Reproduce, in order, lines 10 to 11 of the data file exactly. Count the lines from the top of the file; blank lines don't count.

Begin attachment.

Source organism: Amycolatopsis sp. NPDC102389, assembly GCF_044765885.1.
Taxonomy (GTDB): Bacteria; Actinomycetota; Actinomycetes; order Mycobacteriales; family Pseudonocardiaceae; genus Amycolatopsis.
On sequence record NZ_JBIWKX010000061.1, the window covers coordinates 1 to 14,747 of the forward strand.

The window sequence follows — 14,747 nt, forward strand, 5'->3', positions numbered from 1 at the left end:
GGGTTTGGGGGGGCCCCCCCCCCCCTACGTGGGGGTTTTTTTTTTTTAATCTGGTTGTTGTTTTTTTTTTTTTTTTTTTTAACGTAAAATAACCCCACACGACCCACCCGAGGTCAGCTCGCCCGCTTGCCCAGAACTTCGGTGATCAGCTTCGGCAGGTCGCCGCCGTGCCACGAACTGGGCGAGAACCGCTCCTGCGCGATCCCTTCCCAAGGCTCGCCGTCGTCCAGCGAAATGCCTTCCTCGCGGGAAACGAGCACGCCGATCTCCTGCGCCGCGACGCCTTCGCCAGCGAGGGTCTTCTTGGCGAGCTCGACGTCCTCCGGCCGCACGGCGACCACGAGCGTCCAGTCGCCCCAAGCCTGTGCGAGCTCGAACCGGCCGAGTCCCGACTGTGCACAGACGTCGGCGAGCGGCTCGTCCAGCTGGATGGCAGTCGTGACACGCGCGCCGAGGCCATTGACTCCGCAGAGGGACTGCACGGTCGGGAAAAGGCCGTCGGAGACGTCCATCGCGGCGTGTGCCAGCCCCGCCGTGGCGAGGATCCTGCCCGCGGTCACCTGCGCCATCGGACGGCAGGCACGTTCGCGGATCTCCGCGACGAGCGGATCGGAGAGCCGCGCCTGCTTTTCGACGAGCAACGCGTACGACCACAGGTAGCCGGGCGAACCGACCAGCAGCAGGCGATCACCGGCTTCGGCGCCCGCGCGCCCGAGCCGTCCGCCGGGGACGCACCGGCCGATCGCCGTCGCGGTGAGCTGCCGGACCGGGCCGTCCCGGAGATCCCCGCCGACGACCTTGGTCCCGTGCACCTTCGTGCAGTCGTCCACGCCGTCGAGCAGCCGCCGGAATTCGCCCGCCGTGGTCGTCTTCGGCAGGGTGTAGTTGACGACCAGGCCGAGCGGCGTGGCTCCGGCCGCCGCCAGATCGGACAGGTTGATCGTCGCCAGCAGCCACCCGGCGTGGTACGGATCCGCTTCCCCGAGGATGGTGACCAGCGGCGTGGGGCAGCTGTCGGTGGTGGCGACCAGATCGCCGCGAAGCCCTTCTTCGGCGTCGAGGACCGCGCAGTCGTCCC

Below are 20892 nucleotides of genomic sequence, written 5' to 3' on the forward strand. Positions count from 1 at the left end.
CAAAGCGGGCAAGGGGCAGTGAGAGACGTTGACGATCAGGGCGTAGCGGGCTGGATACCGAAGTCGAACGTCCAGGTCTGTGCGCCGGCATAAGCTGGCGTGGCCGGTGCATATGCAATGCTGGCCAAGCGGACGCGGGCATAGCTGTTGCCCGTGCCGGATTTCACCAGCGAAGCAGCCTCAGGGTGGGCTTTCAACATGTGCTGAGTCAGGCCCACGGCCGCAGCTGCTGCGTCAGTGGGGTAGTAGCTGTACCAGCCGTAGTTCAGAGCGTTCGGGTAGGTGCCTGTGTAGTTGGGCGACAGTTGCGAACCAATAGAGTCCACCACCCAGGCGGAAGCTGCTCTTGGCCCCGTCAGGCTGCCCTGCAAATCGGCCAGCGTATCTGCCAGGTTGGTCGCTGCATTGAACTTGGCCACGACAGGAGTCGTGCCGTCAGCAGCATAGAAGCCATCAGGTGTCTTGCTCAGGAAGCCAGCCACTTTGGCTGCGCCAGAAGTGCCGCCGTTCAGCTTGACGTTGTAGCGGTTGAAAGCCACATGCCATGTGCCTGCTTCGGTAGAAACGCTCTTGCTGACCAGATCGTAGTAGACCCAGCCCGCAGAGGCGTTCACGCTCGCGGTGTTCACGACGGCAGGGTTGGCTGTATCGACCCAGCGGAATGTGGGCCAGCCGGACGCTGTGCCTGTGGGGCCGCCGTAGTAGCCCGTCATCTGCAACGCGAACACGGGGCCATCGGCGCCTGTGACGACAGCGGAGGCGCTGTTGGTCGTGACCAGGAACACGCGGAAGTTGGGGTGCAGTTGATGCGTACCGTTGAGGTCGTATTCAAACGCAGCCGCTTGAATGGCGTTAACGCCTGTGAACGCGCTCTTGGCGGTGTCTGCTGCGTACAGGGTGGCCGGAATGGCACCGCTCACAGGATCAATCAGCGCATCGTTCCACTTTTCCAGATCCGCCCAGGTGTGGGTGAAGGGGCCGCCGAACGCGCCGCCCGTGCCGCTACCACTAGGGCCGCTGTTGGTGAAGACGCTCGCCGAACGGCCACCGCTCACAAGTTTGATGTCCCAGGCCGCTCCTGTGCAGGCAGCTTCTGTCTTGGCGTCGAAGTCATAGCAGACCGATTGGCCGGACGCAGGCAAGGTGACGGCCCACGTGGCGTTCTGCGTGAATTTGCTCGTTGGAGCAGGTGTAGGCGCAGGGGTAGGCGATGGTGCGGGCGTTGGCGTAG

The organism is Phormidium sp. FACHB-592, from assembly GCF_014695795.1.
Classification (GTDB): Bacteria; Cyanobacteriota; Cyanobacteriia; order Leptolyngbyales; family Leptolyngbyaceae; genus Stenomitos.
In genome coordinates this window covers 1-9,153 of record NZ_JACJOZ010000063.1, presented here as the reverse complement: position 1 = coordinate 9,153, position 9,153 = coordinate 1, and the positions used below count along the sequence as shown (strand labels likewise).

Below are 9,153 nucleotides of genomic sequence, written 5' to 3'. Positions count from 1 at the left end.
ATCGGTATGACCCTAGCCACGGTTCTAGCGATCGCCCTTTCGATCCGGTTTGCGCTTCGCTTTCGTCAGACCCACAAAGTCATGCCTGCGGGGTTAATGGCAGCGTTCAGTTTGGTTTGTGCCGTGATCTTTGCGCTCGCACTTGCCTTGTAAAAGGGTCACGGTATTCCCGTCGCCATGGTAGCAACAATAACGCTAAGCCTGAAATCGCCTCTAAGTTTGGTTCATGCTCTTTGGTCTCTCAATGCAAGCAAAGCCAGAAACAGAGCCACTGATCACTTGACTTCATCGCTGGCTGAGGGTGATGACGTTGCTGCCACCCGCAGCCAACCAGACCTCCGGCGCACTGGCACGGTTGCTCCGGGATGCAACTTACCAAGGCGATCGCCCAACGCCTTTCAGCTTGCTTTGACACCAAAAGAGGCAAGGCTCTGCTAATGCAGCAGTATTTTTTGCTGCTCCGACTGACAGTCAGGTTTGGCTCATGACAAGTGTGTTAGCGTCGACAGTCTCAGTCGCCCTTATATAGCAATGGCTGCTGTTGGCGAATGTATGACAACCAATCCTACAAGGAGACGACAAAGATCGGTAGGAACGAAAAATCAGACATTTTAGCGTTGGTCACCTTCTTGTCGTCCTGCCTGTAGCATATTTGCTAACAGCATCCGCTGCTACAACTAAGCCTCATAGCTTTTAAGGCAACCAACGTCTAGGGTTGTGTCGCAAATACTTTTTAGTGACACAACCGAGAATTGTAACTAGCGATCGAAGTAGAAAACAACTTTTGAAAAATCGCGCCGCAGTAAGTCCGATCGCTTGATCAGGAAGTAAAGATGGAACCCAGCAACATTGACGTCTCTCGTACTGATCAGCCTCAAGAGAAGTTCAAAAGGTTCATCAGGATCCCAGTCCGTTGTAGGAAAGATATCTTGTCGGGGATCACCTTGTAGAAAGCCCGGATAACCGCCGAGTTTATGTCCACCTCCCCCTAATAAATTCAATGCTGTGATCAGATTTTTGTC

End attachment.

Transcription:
In genome coordinates this window covers 1-9,153 of record NZ_JACJOZ010000063.1, presented here as the reverse complement: position 1 = coordinate 9,153, position 9,153 = coordinate 1, and the positions used below count along the sequence as shown (strand labels likewise).

Below are 9,153 nucleotides of genomic sequence, written 5' to 3'. Positions count from 1 at the left end.